Assimilation and forecasting experiment for heavy siberian wildfire smoke in may 2016 with himawari-8 aerosol optical thickness

Keiya Yumimoto, Taichu Y. Tanaka, Mayumi Yoshida, Maki Kikuchi, Takashi M. Nagao, Hiroshi Murakami, Takashi Maki

Research output: Contribution to journalArticle

8 Citations (Scopus)

Abstract

The Japan Meteorological Agency (JMA) launched a next-generation geostationary meteorological satellite (GMS), Himawari-8, on October 7, 2014, which began its operation on July 7, 2015. The Advanced Himawari Imager (AHI) onboard Himawari-8 has 16 observational bands that enable the retrieval of full-disk maps of aerosol optical properties (AOPs), including aerosol optical thickness (AOT) and the Ångström exponent (AE), with unprecedented spatial and temporal resolutions. In this study, we combined an aerosol transport model with the Himawari-8 AOT using the data assimilation method and performed aerosol assimilation and forecasting experiments on smoke from an intensive wildfire that occurred over Siberia between May 15 and 18, 2016. To effectively utilize the high observational frequency of Himawari-8, we assimilated 1-h merged AOTs generated through the combination of six AOT snapshots taken over 10-min intervals, three times per day. The heavy smoke originating from the wildfire was transported eastward behind a low-pressure trough and covered northern Japan from May 19 to 20. The southern part of the smoke plume then traveled westward, in a clockwise flow associated with high pressure. The forecast without assimilation reproduced the transport of the smoke to northern Japan; however, it underestimated AOT and the extinction coefficient compared with observed values mainly because of errors in the emission inventory. Data assimilation with the Himawari-8 AOT compensated for the un-derestimation and successfully forecasted the unique C-shaped distribution of the smoke. In particular, the assimilation of the Himawari-8 AOT in May 18 greatly improved the forecast of the southern part of the smoke flow. Our results indicate that the inheritance of assimilation cycles and the assimilation of more recent observations led to better forecasting in this case of a continental smoke outflow.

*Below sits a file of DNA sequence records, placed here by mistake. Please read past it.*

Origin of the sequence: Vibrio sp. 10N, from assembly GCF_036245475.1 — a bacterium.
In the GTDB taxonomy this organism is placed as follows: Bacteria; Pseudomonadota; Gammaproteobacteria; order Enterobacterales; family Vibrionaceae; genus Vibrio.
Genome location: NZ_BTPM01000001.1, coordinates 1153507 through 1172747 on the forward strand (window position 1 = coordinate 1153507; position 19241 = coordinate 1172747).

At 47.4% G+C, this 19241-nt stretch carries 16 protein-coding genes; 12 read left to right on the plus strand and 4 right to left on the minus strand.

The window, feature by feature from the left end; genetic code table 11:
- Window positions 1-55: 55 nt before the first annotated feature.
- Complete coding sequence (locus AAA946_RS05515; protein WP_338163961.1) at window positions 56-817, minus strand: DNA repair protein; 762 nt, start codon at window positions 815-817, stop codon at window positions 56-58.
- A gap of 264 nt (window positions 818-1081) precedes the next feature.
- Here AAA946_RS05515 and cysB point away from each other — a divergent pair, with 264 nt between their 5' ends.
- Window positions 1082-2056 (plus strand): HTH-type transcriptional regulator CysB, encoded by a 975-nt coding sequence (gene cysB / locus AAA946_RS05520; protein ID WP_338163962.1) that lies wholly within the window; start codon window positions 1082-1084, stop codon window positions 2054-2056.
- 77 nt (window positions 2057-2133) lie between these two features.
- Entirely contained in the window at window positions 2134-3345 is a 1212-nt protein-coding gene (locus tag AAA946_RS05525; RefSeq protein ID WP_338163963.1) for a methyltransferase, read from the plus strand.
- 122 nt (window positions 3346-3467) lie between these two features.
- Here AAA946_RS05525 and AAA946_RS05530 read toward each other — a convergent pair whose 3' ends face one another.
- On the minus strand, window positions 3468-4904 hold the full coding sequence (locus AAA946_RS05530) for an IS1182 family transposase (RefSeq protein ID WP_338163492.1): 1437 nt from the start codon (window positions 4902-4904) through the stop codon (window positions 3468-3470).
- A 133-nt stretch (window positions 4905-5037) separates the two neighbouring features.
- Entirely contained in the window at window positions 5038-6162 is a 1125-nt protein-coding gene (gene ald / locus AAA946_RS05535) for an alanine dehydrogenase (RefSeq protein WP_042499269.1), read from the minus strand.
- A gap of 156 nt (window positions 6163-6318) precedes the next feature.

Original languageEnglish
Number of pages1
JournalJournal of the Meteorological Society of Japan
Volume96B
DOIs
Publication statusPublished - 2018

All Science Journal Classification (ASJC) codes

  • Atmospheric Science

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